Officials Work to Ban Synthetic Microbeads

By Lauren Wanko

It’s used in lots of face washes, soaps, toothpastes and other cosmetics. Microbeads — small balls of plastic often used as exfoliants.

“We’re here to talk about the environmental dangers posed by these synthetic plastic microbeads,” said Congressman Frank Pallone.

Pallone introduced bipartisan legislation that would prohibit the distribution or sale of personal care products that contain synthetic plastic microbeads, dubbed the Mircrobead-Free Waters Act of 2015. It would take effect January 2018.

“It’s a major public health and environmental concern for consumers,” said Food & Water Watch New Jersey Director Jim Walsh.

Food & Water Watch says the microbeads are so tiny they pass through most water treatment systems and end up in our streams, rivers and oceans. Fish often mistake the microbeads for food.

“It doesn’t leave the fish’s system after the fish eats it. The fishermen catch these fish they get delivered to your grocery store where then you can unknowingly buy these fish that have consumed these microbeads. There’s no testing, no requirements to ensure that they aren’t there,” Walsh said.

“The chemicals found in these synthetic plastic microbeads can be harmful,” Pallone said.

“In 2014 SUNY Fredonia released a study that suggested that there were 1.1 million plastic particles per square kilometer just in Lake Ontario,” said NY/NJ Baykeeper Communications Associate Sandra Meola.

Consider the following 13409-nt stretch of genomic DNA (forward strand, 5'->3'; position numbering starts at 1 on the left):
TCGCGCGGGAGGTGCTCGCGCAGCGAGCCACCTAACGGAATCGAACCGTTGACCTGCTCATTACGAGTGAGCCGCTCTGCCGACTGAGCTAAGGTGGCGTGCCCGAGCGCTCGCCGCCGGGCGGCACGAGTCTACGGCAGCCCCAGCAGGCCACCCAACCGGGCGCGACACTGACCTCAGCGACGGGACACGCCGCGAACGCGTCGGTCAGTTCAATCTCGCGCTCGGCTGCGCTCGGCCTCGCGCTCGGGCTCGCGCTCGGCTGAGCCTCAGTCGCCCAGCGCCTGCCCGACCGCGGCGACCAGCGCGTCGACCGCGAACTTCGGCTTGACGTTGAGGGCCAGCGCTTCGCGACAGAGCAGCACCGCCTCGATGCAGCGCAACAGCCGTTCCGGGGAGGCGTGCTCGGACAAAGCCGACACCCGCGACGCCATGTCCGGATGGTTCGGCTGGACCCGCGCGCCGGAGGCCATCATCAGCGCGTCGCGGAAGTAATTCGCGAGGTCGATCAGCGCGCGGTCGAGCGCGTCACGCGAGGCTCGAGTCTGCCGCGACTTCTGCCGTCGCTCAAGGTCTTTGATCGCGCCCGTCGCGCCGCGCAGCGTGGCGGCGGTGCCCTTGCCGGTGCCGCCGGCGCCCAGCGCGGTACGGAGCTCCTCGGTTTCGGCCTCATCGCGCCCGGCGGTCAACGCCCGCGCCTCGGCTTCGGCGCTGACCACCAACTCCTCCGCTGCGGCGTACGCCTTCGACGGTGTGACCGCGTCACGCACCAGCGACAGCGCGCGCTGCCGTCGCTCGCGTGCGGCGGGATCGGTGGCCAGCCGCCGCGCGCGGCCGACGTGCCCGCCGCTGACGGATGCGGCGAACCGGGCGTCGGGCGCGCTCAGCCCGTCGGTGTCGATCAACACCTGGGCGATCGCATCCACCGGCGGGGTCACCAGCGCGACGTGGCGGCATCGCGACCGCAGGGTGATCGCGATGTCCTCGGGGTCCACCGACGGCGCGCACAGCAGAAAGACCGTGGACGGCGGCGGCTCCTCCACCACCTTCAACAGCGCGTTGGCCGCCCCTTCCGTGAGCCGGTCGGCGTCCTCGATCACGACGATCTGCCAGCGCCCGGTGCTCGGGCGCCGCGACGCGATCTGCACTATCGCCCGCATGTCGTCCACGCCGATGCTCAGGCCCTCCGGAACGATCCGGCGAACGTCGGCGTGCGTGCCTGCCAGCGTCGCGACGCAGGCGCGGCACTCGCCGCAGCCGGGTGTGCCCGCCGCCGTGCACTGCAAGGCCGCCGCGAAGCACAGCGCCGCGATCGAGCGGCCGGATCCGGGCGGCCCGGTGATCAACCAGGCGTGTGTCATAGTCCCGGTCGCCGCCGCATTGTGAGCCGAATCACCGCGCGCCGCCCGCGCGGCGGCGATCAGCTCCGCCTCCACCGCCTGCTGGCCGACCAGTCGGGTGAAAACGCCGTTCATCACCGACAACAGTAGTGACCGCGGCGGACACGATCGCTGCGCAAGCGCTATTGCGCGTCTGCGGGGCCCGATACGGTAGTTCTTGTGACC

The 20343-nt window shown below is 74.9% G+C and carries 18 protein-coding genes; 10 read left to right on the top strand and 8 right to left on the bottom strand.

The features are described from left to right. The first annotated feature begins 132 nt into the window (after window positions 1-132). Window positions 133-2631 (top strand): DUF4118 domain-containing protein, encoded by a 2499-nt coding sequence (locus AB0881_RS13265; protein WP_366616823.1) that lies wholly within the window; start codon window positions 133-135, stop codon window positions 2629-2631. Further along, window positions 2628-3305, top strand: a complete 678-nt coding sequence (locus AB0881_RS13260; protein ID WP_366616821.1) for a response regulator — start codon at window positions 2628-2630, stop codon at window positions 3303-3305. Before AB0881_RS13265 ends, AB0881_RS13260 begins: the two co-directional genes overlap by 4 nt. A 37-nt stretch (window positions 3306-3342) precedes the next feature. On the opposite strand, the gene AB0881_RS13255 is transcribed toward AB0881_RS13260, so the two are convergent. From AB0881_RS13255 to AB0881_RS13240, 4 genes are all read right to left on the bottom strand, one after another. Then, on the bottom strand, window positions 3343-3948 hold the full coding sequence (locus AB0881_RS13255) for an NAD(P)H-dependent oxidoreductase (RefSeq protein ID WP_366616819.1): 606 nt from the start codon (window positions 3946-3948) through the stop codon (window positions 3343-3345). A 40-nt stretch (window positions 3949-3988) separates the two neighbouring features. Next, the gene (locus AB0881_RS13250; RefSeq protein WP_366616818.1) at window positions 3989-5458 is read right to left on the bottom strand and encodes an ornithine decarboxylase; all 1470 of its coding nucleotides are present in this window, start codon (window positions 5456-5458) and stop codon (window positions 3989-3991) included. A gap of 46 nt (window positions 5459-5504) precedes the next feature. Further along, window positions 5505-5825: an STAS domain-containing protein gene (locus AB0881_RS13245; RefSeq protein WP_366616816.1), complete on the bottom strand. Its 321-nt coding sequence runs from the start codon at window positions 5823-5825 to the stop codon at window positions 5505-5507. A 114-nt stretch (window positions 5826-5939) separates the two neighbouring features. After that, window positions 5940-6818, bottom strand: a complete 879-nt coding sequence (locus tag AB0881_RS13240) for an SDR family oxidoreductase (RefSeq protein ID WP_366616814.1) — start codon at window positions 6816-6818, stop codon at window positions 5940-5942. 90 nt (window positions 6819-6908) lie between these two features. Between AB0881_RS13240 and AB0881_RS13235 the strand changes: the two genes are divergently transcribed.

New York/New Jersey Baykeeper doesn’t know how many microbeads are in our waterways.

“This net collects all the plastic particulars suspended in that water,” Meola said.

Researchers will start collecting and analyzing samples next week. Illinois’ governor recently signed legislation that bans the manufacture and sale of personal care products containing synthetic plastic microbeads.

“We think we should have a national standard. It shouldn’t just be state by state,” said Pallone.

Pallone said he was inspired by similar legislation sponsored by Assemblyman Patrick Diegnan.

“It flew through both the Assembly and Senate, went to the governor’s desk for his signature. He conditionally vetoed it concerning the fines, which we have come to an agreement on,” Diegnan said.

In New Jersey, business owners who sell products with microbeads in 2019 would face a $500 fine for the first offense.

“There are these scrubs now that are using ground apricot pits for example,” Pallone said. “Some of the cosmetic companies are actually already moving in that direction and are supportive of this.”

L’Oreal tells NJTV News the company is committed to phasing out microbeads from all scrubs by 2017. Johnson & Johnson is eliminating it from their products by the end of that year too.

“For my experience in New Jersey, it was a really positive experience because I anticipated that the industry would push back and they in fact embraced it,” Diegnan said.

Assemblyman Diegnan’s confident the bill will become law in about 30 days. Pallone says he hopes other members of Congress will recognize the importance of the legislation. Given the bipartisan support, he’s hopeful the bill will move forward in the 114th Congress.